Save the Children’s annual report has ranked Finland as the third-best country in the world for children, signalling a rise of two spots from the previous year.
The Global Childhood Report 2019 evaluated 176 countries on children’s access to health care, education, nutrition and protection from harmful practices like child labour and child marriage.
“It’s wonderful that Finland is still among the countries that offer the best conditions for childhood,” said Hanna Markkula-Kivisilta, secretary general at Save the Children Finland. “Although children’s conditions in Finland are good by international standards, we do have our risk factors as well. Child poverty is an issue that causes want and inequality.”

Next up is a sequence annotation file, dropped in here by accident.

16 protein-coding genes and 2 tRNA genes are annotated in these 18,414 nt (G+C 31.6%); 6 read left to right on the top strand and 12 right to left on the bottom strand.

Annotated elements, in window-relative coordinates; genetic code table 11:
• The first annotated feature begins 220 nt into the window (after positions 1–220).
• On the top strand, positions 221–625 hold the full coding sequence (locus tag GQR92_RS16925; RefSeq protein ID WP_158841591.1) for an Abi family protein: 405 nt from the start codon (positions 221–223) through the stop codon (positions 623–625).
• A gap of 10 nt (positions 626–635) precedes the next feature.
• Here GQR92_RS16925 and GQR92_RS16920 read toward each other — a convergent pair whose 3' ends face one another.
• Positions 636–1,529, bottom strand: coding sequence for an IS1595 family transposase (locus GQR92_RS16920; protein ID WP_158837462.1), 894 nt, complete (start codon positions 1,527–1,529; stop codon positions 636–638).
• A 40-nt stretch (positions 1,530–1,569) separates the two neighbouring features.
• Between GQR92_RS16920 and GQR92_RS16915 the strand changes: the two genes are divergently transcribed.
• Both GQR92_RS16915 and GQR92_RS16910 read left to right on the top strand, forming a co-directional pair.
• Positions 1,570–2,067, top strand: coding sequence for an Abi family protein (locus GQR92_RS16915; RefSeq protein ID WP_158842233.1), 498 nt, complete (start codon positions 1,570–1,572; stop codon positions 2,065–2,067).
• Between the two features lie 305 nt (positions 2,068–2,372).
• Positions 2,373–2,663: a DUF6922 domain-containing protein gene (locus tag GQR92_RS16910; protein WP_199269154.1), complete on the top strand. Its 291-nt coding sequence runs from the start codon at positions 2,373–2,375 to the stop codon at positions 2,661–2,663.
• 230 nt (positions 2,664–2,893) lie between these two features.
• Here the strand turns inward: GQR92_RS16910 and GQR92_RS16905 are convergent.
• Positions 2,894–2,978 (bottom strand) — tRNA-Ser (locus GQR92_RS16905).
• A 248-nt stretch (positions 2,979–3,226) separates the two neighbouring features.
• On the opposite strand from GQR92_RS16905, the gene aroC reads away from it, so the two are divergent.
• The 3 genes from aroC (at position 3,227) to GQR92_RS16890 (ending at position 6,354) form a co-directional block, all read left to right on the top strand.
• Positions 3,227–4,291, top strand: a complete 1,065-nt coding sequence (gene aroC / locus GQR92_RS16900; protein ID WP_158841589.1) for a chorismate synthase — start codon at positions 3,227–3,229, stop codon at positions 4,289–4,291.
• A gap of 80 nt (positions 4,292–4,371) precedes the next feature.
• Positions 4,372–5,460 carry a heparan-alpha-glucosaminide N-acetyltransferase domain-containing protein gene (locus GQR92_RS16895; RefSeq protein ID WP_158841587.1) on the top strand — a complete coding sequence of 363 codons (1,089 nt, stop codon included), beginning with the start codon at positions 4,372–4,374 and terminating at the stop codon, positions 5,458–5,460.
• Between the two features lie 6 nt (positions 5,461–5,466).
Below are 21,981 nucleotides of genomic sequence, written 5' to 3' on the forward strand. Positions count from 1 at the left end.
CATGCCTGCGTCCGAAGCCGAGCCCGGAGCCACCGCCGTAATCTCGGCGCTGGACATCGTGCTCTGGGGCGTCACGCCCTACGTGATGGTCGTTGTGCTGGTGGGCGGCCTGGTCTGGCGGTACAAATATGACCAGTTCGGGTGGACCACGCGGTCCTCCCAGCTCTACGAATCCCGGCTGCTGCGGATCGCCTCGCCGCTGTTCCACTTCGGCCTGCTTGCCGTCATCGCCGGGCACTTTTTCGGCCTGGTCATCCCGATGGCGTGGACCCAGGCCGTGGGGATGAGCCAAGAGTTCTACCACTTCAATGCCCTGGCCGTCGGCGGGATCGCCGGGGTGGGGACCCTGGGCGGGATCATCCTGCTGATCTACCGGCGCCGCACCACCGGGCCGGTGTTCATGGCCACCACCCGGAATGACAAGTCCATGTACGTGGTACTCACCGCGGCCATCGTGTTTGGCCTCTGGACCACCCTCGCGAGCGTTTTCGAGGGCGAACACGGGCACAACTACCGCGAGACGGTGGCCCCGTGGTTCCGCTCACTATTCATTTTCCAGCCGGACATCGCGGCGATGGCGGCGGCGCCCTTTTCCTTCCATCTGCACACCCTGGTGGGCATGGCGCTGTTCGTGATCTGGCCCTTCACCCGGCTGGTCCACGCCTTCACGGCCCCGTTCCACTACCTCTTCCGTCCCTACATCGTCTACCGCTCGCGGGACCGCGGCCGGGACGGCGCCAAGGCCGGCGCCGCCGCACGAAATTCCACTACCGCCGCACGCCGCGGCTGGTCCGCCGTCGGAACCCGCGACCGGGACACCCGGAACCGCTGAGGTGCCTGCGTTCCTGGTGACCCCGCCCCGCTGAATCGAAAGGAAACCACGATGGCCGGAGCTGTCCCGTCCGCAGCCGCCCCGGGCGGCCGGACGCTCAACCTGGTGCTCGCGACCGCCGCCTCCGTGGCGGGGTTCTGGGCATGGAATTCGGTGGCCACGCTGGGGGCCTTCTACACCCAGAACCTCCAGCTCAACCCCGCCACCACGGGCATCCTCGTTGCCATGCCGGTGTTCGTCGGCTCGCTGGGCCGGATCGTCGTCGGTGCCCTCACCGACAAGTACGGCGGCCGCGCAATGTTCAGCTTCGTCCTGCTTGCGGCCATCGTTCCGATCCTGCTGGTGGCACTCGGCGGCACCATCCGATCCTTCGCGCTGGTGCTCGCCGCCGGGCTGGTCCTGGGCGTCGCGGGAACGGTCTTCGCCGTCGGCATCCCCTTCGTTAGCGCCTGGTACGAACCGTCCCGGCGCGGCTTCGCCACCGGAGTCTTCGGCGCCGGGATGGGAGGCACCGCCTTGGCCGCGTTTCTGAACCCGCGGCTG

Elsewhere on the index, Singapore and Sweden took the top two spots. At the other end of the scale, children in the Central African Republic, Niger and the Republic of Chad face the most challenges.
The overall situation around the world has improved dramatically in the past 20 years, with only three countries not bettering their score from 2000. According to the report, 280 million fewer children are robbed of their childhood in the world today due to ill health, malnutrition and exclusion from education, compared to the turn of the century.
“Save the Children was founded 100 years ago to help the child victims of World War I,” Markkula-Kivisilta said. “Nowadays children are healthier, wealthier and better educated than ever before, but millions of children are still left without a childhood. War and violence are still significant threats to children.”